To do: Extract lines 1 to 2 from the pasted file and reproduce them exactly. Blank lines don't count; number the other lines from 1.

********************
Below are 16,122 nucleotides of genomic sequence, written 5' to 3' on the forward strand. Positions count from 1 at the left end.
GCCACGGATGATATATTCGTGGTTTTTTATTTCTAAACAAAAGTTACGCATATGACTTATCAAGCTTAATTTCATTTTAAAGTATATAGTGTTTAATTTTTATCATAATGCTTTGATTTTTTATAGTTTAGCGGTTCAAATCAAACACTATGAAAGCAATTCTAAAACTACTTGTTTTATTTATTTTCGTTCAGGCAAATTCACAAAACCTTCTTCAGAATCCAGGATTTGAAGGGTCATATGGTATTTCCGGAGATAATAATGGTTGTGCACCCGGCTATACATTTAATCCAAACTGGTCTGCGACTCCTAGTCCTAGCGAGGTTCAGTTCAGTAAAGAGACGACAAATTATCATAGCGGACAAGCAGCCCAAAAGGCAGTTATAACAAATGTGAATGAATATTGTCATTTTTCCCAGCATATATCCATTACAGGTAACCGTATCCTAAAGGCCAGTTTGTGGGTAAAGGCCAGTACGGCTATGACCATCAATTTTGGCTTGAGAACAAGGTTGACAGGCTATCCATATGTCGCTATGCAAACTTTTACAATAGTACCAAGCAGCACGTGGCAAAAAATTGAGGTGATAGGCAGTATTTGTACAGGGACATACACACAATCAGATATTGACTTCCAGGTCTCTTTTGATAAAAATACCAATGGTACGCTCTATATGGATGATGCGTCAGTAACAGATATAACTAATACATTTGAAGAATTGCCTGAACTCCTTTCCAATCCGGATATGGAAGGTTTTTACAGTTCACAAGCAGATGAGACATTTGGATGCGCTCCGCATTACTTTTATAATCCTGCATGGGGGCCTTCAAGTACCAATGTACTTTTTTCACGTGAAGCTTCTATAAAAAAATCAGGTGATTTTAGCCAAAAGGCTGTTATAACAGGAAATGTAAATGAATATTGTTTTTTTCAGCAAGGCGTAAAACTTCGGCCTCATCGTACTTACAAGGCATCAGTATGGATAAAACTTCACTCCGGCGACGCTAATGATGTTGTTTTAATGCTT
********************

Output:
Below are 16,122 nucleotides of genomic sequence, written 5' to 3' on the forward strand. Positions count from 1 at the left end.
GCCACGGATGATATATTCGTGGTTTTTTATTTCTAAACAAAAGTTACGCATATGACTTATCAAGCTTAATTTCATTTTAAAGTATATAGTGTTTAATTTTTATCATAATGCTTTGATTTTTTATAGTTTAGCGGTTCAAATCAAACACTATGAAAGCAATTCTAAAACTACTTGTTTTATTTATTTTCGTTCAGGCAAATTCACAAAACCTTCTTCAGAATCCAGGATTTGAAGGGTCATATGGTATTTCCGGAGATAATAATGGTTGTGCACCCGGCTATACATTTAATCCAAACTGGTCTGCGACTCCTAGTCCTAGCGAGGTTCAGTTCAGTAAAGAGACGACAAATTATCATAGCGGACAAGCAGCCCAAAAGGCAGTTATAACAAATGTGAATGAATATTGTCATTTTTCCCAGCATATATCCATTACAGGTAACCGTATCCTAAAGGCCAGTTTGTGGGTAAAGGCCAGTACGGCTATGACCATCAATTTTGGCTTGAGAACAAGGTTGACAGGCTATCCATATGTCGCTATGCAAACTTTTACAATAGTACCAAGCAGCACGTGGCAAAAAATTGAGGTGATAGGCAGTATTTGTACAGGGACATACACACAATCAGATATTGACTTCCAGGTCTCTTTTGATAAAAATACCAATGGTACGCTCTATATGGATGATGCGTCAGTAACAGATATAACTAATACATTTGAAGAATTGCCTGAACTCCTTTCCAATCCGGATATGGAAGGTTTTTACAGTTCACAAGCAGATGAGACATTTGGATGCGCTCCGCATTACTTTTATAATCCTGCATGGGGGCCTTCAAGTACCAATGTACTTTTTTCACGTGAAGCTTCTATAAAAAAATCAGGTGATTTTAGCCAAAAGGCTGTTATAACAGGAAATGTAAATGAATATTGTTTTTTTCAGCAAGGCGTAAAACTTCGGCCTCATCGTACTTACAAGGCATCAGTATGGATAAAACTTCACTCCGGCGACGCTAATGATGTTGTTTTAATGCTT